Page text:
Here today, gone tomorrow. If last year’s overnight whitewashing of graffiti haven 5Pointz in Queens revealed anything, its that the fleeting form of graffiti tags is as susceptible as ever to the whims of property owners and real estate speculation. All the more prescient, then, was artist Martin Wong’s vision to amass his extensive collection of graffiti works on canvas, wood, Masonite, doors, and any other conceivable writing surface. Aspiring to be the “Albert Barnes of graffiti,” Wong donated his collection to the Museum of the City of New York in 1994—“City as Canvas” is the first selected display of these materials.
One of the earliest items exhibited is Wicked Gary’s Tag Collection from 1970–72. Compiled during the nascent years of graffiti’s ubiquity, the gridded display features the distinct signatures of almost one hundred pioneering writers. Among the more legible signatures indexed are Super Strut and Flint, For Those Who Dare; the posturing and bravado of both are a staple of the spirit of graffiti tagging. By 1981, the Metropolitan Transit Authority heightened police measures and installed razor-wire fences and guard dogs in train yards as initial efforts to “clean up” the city. Lady Pink, notable as one of the few female graffiti writers, foreshadowed the eventual effects of these developments in her 1982 self-portrait, The Death of Graffiti. The artist stands nude atop a mountain of spray cans pointing mournfully to a whited train as a graffiti-marked train passes behind it, the stark contrast emphasizing what has been covered in the first; a stifling feeling of inevitable gentrification pervades the scene.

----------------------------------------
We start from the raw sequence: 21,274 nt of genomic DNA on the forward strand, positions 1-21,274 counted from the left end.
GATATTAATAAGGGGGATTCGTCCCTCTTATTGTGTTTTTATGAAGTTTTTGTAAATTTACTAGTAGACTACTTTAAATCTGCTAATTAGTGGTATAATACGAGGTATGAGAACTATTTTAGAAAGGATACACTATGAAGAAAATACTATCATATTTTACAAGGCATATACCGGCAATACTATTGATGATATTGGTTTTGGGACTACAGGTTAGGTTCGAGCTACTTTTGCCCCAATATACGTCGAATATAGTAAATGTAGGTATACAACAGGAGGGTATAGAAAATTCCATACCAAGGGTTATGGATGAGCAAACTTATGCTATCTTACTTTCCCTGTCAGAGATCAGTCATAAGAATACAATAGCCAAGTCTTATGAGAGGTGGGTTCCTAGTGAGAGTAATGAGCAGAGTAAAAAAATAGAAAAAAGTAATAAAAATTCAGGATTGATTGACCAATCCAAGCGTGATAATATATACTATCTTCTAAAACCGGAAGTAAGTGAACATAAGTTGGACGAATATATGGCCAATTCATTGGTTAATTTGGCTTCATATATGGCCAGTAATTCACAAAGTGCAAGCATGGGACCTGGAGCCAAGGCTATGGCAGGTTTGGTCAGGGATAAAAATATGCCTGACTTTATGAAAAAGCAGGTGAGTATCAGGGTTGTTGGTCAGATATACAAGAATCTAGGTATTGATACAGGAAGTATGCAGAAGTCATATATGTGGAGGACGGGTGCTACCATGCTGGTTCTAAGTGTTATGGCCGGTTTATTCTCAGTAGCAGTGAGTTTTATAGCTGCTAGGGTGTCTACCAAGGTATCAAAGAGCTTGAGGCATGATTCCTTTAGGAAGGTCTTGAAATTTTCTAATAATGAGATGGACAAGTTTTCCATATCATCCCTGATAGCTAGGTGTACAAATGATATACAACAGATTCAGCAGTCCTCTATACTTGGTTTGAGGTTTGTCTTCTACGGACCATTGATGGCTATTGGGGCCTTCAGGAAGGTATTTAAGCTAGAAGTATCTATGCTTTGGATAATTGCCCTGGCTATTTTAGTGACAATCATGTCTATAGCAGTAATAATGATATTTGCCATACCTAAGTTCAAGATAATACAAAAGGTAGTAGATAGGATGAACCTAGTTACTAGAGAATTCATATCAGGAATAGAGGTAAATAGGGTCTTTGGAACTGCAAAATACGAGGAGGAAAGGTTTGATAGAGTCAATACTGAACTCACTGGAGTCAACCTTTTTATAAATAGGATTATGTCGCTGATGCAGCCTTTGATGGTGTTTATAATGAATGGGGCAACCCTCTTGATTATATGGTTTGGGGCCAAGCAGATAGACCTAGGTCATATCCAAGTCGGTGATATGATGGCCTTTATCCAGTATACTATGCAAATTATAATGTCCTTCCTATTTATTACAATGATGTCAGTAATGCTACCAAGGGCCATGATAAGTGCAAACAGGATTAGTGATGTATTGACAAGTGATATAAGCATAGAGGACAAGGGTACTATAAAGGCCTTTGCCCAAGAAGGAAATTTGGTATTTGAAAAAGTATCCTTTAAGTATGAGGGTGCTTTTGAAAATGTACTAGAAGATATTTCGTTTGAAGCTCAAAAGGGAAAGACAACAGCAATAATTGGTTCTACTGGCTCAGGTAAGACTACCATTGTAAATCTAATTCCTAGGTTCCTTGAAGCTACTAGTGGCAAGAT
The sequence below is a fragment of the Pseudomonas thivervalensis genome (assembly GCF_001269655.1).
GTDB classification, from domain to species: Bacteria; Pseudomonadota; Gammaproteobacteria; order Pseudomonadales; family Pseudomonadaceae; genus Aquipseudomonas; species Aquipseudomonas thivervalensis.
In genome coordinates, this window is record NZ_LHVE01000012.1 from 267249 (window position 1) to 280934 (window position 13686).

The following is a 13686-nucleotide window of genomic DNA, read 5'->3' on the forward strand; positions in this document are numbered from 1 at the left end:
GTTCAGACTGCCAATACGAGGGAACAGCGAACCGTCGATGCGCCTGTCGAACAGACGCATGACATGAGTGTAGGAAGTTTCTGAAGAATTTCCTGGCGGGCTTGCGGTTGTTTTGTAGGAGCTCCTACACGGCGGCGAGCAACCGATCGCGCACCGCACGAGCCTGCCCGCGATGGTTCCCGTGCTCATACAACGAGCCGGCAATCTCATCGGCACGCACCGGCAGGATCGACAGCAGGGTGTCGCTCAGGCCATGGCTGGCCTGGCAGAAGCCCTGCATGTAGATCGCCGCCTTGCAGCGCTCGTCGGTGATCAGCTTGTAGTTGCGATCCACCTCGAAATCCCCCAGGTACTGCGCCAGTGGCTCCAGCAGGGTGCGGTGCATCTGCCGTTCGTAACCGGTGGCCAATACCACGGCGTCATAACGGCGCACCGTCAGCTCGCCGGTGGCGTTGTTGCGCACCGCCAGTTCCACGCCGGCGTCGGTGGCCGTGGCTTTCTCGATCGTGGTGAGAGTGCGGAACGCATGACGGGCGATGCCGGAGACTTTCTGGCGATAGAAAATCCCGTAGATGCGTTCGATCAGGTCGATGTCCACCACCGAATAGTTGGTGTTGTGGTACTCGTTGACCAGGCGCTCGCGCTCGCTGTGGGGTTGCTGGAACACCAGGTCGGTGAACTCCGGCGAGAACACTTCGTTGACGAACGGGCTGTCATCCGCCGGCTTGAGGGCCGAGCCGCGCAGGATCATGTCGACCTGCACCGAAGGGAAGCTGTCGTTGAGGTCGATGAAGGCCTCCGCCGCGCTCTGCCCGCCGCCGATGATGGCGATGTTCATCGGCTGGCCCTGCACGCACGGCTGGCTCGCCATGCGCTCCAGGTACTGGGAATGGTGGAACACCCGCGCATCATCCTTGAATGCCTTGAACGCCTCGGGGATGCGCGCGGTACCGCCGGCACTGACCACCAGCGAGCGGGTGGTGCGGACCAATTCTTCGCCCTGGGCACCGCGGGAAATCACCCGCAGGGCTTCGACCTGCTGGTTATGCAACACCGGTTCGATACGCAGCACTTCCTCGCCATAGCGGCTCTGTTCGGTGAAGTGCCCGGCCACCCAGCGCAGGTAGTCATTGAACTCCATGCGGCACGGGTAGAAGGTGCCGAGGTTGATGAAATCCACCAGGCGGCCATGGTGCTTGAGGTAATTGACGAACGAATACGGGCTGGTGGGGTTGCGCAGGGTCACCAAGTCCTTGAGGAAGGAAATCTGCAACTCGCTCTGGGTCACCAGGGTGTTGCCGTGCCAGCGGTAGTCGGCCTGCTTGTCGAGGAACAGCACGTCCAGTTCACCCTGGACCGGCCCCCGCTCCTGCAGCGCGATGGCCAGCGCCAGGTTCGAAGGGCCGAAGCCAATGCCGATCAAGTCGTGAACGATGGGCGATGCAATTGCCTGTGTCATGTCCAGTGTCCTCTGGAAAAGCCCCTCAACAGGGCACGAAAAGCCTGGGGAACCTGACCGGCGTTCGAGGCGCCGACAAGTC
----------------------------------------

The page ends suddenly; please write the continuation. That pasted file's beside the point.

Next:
Indeed, in 1989, New York City mayor Ed Koch declared the subway “graffiti-free” as a result of the cleanup efforts. That same year, Wong founded the Museum of American Graffiti in the East Village to bring archival attention to what he deemed his “aerosol hieroglyphics.” The project proved short-lived, closing within a year due to financial pressures. Yet the museum—the first of its kind in the United States—provides a lens into Wong’s sustained preservation efforts. An original vitrine from the museum’s inaugural exhibition is on display here. Covered in chain-link fences and signature scrawls, the case provides an appropriately urban, idiosyncratic display for a similarly alternative collection from a nearly bygone era.